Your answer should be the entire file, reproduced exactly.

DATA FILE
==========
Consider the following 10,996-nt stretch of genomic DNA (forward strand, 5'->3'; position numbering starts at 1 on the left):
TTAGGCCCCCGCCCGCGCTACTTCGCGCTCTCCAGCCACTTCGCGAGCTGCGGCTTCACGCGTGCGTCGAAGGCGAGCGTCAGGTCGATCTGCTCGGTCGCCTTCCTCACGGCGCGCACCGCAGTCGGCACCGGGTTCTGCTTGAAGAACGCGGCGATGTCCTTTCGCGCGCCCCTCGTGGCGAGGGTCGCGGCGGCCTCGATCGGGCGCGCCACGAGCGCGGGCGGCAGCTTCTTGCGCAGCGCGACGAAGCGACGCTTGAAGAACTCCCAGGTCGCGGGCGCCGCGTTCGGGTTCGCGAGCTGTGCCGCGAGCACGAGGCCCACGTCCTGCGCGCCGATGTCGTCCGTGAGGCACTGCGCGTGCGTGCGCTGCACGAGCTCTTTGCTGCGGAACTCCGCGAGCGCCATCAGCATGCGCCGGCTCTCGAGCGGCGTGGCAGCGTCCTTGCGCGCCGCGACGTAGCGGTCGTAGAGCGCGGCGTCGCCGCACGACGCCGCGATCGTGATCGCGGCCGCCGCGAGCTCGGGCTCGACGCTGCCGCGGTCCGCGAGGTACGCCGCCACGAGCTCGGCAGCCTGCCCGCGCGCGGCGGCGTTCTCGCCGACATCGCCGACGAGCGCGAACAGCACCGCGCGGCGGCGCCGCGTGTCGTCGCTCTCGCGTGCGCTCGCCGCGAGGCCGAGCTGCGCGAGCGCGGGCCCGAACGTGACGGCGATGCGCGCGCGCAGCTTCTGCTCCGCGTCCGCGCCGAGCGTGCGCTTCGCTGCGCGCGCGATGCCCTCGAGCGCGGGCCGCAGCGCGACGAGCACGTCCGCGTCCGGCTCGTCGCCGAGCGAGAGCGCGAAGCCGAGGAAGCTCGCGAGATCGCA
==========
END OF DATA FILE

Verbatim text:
Consider the following 10,996-nt stretch of genomic DNA (forward strand, 5'->3'; position numbering starts at 1 on the left):
TTAGGCCCCCGCCCGCGCTACTTCGCGCTCTCCAGCCACTTCGCGAGCTGCGGCTTCACGCGTGCGTCGAAGGCGAGCGTCAGGTCGATCTGCTCGGTCGCCTTCCTCACGGCGCGCACCGCAGTCGGCACCGGGTTCTGCTTGAAGAACGCGGCGATGTCCTTTCGCGCGCCCCTCGTGGCGAGGGTCGCGGCGGCCTCGATCGGGCGCGCCACGAGCGCGGGCGGCAGCTTCTTGCGCAGCGCGACGAAGCGACGCTTGAAGAACTCCCAGGTCGCGGGCGCCGCGTTCGGGTTCGCGAGCTGTGCCGCGAGCACGAGGCCCACGTCCTGCGCGCCGATGTCGTCCGTGAGGCACTGCGCGTGCGTGCGCTGCACGAGCTCTTTGCTGCGGAACTCCGCGAGCGCCATCAGCATGCGCCGGCTCTCGAGCGGCGTGGCAGCGTCCTTGCGCGCCGCGACGTAGCGGTCGTAGAGCGCGGCGTCGCCGCACGACGCCGCGATCGTGATCGCGGCCGCCGCGAGCTCGGGCTCGACGCTGCCGCGGTCCGCGAGGTACGCCGCCACGAGCTCGGCAGCCTGCCCGCGCGCGGCGGCGTTCTCGCCGACATCGCCGACGAGCGCGAACAGCACCGCGCGGCGGCGCCGCGTGTCGTCGCTCTCGCGTGCGCTCGCCGCGAGGCCGAGCTGCGCGAGCGCGGGCCCGAACGTGACGGCGATGCGCGCGCGCAGCTTCTGCTCCGCGTCCGCGCCGAGCGTGCGCTTCGCTGCGCGCGCGATGCCCTCGAGCGCGGGCCGCAGCGCGACGAGCACGTCCGCGTCCGGCTCGTCGCCGAGCGAGAGCGCGAAGCCGAGGAAGCTCGCGAGATCGCA